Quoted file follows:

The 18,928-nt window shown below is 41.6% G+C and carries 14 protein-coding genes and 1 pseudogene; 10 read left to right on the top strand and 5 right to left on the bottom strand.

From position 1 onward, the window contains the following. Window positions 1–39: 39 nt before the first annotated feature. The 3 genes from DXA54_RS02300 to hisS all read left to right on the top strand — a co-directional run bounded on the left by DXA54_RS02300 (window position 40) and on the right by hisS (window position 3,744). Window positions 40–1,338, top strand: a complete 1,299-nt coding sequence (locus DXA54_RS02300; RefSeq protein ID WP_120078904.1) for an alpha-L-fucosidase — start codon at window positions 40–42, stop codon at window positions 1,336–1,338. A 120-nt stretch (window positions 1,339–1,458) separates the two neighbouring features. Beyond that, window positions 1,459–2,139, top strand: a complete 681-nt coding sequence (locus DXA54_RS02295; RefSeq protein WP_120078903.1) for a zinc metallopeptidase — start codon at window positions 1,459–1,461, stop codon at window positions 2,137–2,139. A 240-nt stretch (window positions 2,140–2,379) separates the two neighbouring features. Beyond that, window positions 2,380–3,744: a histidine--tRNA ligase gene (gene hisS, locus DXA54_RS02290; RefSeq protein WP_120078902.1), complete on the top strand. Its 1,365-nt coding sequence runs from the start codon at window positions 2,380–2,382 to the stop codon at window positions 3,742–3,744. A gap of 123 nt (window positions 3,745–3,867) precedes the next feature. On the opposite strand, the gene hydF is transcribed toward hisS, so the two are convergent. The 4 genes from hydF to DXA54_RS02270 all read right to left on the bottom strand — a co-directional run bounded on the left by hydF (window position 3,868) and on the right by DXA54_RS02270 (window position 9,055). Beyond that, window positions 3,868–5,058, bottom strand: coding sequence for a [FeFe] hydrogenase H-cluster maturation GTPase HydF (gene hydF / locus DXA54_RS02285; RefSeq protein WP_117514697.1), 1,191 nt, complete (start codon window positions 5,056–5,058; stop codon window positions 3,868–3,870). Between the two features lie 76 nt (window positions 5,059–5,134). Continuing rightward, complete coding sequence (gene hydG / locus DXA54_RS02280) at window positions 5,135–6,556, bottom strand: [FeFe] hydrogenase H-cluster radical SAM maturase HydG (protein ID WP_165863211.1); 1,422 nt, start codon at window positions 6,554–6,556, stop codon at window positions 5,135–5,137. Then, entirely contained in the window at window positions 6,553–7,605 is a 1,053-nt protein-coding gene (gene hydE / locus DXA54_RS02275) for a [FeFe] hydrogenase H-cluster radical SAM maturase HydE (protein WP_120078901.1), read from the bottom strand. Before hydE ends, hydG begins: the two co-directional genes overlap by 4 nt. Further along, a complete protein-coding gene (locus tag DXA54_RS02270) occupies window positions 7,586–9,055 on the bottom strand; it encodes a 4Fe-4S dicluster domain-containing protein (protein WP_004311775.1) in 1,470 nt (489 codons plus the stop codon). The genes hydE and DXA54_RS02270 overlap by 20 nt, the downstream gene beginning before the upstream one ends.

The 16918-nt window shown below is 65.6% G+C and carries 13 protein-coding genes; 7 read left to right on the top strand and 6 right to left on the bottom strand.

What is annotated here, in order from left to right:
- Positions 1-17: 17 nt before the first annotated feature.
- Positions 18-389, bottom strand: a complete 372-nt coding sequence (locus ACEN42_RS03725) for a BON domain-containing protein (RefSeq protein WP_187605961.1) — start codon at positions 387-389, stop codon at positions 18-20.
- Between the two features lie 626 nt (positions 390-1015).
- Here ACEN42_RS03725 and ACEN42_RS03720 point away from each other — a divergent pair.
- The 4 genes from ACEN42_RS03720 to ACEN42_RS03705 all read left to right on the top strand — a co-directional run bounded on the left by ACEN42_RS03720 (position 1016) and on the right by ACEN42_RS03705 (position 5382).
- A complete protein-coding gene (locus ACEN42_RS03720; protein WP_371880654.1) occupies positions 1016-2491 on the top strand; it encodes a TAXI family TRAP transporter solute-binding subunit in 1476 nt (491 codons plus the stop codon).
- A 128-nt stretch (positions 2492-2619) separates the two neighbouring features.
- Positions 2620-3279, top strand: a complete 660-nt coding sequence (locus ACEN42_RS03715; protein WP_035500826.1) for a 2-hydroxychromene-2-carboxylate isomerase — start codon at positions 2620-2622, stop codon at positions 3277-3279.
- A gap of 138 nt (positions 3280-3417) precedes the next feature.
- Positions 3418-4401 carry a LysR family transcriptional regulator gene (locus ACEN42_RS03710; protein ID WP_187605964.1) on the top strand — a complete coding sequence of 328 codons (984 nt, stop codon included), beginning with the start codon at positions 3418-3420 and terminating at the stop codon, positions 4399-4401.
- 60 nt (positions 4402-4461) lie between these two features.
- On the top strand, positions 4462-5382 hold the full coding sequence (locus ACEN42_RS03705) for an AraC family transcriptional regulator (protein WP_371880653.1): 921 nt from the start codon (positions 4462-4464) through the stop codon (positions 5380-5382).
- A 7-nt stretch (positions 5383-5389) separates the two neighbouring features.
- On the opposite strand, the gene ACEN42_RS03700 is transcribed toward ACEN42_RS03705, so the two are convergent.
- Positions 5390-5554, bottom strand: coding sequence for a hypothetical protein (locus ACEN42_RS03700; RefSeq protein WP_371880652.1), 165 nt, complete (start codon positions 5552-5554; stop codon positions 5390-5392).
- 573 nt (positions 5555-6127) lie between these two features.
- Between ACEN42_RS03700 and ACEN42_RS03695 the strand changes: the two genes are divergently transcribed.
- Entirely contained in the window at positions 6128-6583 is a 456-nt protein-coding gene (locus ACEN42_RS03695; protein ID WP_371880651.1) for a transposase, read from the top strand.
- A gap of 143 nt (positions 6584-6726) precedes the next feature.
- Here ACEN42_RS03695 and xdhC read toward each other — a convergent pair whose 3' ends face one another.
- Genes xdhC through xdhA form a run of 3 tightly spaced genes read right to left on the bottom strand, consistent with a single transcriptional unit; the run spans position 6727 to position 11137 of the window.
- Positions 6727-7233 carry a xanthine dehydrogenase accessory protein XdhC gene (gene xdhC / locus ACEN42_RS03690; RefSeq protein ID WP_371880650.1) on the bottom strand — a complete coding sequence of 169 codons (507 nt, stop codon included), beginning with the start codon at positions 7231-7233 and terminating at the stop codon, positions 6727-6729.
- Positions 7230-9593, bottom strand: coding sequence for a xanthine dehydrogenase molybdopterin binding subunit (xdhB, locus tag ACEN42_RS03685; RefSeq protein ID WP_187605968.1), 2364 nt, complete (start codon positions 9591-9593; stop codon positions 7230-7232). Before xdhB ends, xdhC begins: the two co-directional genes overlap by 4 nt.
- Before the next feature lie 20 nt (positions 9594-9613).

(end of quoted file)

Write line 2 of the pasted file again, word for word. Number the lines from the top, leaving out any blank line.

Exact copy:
From position 1 onward, the window contains the following. Window positions 1–39: 39 nt before the first annotated feature. The 3 genes from DXA54_RS02300 to hisS all read left to right on the top strand — a co-directional run bounded on the left by DXA54_RS02300 (window position 40) and on the right by hisS (window position 3,744). Window positions 40–1,338, top strand: a complete 1,299-nt coding sequence (locus DXA54_RS02300; RefSeq protein ID WP_120078904.1) for an alpha-L-fucosidase — start codon at window positions 40–42, stop codon at window positions 1,336–1,338. A 120-nt stretch (window positions 1,339–1,458) separates the two neighbouring features. Beyond that, window positions 1,459–2,139, top strand: a complete 681-nt coding sequence (locus DXA54_RS02295; RefSeq protein WP_120078903.1) for a zinc metallopeptidase — start codon at window positions 1,459–1,461, stop codon at window positions 2,137–2,139. A 240-nt stretch (window positions 2,140–2,379) separates the two neighbouring features. Beyond that, window positions 2,380–3,744: a histidine--tRNA ligase gene (gene hisS, locus DXA54_RS02290; RefSeq protein WP_120078902.1), complete on the top strand. Its 1,365-nt coding sequence runs from the start codon at window positions 2,380–2,382 to the stop codon at window positions 3,742–3,744. A gap of 123 nt (window positions 3,745–3,867) precedes the next feature. On the opposite strand, the gene hydF is transcribed toward hisS, so the two are convergent. The 4 genes from hydF to DXA54_RS02270 all read right to left on the bottom strand — a co-directional run bounded on the left by hydF (window position 3,868) and on the right by DXA54_RS02270 (window position 9,055). Beyond that, window positions 3,868–5,058, bottom strand: coding sequence for a [FeFe] hydrogenase H-cluster maturation GTPase HydF (gene hydF / locus DXA54_RS02285; RefSeq protein WP_117514697.1), 1,191 nt, complete (start codon window positions 5,056–5,058; stop codon window positions 3,868–3,870). Between the two features lie 76 nt (window positions 5,059–5,134). Continuing rightward, complete coding sequence (gene hydG / locus DXA54_RS02280) at window positions 5,135–6,556, bottom strand: [FeFe] hydrogenase H-cluster radical SAM maturase HydG (protein ID WP_165863211.1); 1,422 nt, start codon at window positions 6,554–6,556, stop codon at window positions 5,135–5,137. Then, entirely contained in the window at window positions 6,553–7,605 is a 1,053-nt protein-coding gene (gene hydE / locus DXA54_RS02275) for a [FeFe] hydrogenase H-cluster radical SAM maturase HydE (protein WP_120078901.1), read from the bottom strand. Before hydE ends, hydG begins: the two co-directional genes overlap by 4 nt. Further along, a complete protein-coding gene (locus tag DXA54_RS02270) occupies window positions 7,586–9,055 on the bottom strand; it encodes a 4Fe-4S dicluster domain-containing protein (protein WP_004311775.1) in 1,470 nt (489 codons plus the stop codon). The genes hydE and DXA54_RS02270 overlap by 20 nt, the downstream gene beginning before the upstream one ends.